By Georg Ebers
After that interview with Orion, Philippus hurried off through the town, paying so little heed to the people he met and to the processions besieging Heaven with loud psalms to let the Nile at last begin to rise, that he ran up against more than one passer-by, and had many a word of abuse shouted after him. He went into two or three houses, and neither his patients nor their attendants could recognize, in this abrupt and hasty visitor, the physician and friend who was usually so sympathetic to the sufferer: who would speak with a cordiality that brought new life to his heart, who would toss the children in the air, kiss one and nod merrily to another. To-day their elders even felt shy and anxious in his presence. For the first time he found the duty he loved a wearisome burthen; the sick man was a tormenting spirit in league with the world against his peace of mind. What possessed him, that he should feel such love of his fellow-men as to deprive himself of all comfort in life and of his night’s rest for their sake? Rufinus was right. In these times each man lived solely to spite his neighbor, and he who could be most brazenly selfish, looking neither to the right hand nor to the left, was the most certain to get on in life. Fool that he was to let other folks’ woes destroy his peace and hinder him in his scientific advancement!
Tormented by such bitter thoughts as these, he went into a neat little house by the harbor where a worthy pilot lay dying, surrounded by his wife and children; and there, at once, he was himself again, putting forth all his knowledge and heartfelt kindliness, quitting the scene with a bleeding heart and an empty purse; but no sooner was he out of doors than his former mood closed in upon him with double gloom. The case was plain: Even with the fixed determination not to sacrifice himself for others he could not help doing it; the impulse was too strong for him. He could no more help suffering with the sufferer, and giving the best he had to give with no hope of a return, than the drunkard can help drinking. He was made to be plundered; it was his fate!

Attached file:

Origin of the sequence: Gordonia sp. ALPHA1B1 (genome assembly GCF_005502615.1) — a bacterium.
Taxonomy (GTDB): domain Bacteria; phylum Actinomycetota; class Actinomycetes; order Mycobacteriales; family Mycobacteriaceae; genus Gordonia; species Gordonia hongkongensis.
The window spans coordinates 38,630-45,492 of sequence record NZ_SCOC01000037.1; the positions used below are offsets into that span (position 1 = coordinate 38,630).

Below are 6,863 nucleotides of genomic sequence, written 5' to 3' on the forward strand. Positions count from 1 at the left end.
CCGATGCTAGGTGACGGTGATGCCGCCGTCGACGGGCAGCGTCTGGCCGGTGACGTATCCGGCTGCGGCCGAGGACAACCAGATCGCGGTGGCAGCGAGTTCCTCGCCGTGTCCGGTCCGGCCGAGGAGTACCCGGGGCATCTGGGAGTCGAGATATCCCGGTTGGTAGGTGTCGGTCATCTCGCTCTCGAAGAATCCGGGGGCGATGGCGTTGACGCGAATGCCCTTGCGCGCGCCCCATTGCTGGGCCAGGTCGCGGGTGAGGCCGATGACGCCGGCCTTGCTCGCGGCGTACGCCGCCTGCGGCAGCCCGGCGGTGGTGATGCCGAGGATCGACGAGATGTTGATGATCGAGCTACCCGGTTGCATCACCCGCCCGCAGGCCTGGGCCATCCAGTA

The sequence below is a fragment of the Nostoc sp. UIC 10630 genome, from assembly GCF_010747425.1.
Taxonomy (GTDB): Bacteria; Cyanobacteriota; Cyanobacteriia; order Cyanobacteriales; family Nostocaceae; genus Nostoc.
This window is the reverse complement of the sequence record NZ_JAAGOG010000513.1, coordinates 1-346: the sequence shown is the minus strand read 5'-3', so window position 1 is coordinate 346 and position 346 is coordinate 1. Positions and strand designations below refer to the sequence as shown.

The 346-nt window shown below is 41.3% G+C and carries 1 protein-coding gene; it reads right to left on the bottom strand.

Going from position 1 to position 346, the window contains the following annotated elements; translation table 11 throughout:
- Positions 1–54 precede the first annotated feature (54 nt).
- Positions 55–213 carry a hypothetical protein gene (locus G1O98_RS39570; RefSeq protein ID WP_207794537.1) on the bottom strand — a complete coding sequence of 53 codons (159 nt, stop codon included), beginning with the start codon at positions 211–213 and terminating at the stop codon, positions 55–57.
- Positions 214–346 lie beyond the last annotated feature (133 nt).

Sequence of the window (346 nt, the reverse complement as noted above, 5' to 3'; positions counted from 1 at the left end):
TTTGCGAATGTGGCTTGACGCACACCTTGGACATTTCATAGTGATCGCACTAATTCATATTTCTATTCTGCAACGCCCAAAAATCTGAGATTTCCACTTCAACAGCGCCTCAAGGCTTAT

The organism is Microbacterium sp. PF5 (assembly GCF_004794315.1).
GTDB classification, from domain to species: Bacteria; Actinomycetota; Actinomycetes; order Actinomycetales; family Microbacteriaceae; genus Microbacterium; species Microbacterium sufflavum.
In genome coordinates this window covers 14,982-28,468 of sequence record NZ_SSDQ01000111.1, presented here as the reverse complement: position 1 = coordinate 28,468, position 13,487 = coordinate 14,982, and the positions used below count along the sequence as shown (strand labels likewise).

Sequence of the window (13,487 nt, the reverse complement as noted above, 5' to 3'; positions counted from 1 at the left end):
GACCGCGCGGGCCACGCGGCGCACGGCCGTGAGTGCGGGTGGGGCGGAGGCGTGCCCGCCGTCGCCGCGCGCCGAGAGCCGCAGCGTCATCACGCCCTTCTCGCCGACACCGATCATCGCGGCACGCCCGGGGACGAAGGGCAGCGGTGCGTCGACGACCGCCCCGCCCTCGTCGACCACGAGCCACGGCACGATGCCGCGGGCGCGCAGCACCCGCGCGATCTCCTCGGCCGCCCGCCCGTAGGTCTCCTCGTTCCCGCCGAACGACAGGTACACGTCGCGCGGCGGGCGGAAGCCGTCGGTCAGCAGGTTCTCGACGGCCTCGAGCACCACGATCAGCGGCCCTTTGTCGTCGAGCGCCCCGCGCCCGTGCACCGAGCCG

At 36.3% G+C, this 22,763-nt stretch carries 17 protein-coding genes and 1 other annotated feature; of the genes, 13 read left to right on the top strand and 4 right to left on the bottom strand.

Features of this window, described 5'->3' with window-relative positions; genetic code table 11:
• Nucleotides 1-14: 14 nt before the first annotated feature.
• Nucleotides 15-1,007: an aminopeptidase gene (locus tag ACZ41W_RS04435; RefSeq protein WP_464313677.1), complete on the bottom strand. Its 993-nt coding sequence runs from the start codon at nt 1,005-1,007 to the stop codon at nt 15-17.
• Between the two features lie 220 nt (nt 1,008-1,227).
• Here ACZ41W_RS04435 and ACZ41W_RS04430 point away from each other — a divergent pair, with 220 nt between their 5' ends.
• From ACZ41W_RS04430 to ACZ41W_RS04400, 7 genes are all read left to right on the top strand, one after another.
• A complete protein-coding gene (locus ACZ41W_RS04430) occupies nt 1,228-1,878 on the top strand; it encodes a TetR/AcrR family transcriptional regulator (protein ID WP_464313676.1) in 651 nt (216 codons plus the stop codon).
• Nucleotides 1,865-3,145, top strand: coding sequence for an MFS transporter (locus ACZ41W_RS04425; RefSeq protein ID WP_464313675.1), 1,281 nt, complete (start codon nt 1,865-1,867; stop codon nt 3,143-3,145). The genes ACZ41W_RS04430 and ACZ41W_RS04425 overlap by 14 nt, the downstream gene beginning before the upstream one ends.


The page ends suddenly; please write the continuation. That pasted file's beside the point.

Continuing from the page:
With a drooping head he returned to his old friend’s work-room. Horapollo was sitting, just as he had sat the night before, at his writing-table with his scrolls and his three lamps, a slave below, snoring while he awaited his master’s pleasure.
The leech’s pretty Greek greeting “Rejoice!” sounded rather like “May you choke!” as he flung aside his upper garment; and to the old man’s answer and anxious exclamation: “How badly you look, Philip!” he answered crossly: “Like a man who deserves a kick rather than a welcome; a booby who has submitted to have his nose pulled; a cur who has licked the hand of the lout who has thrashed him!”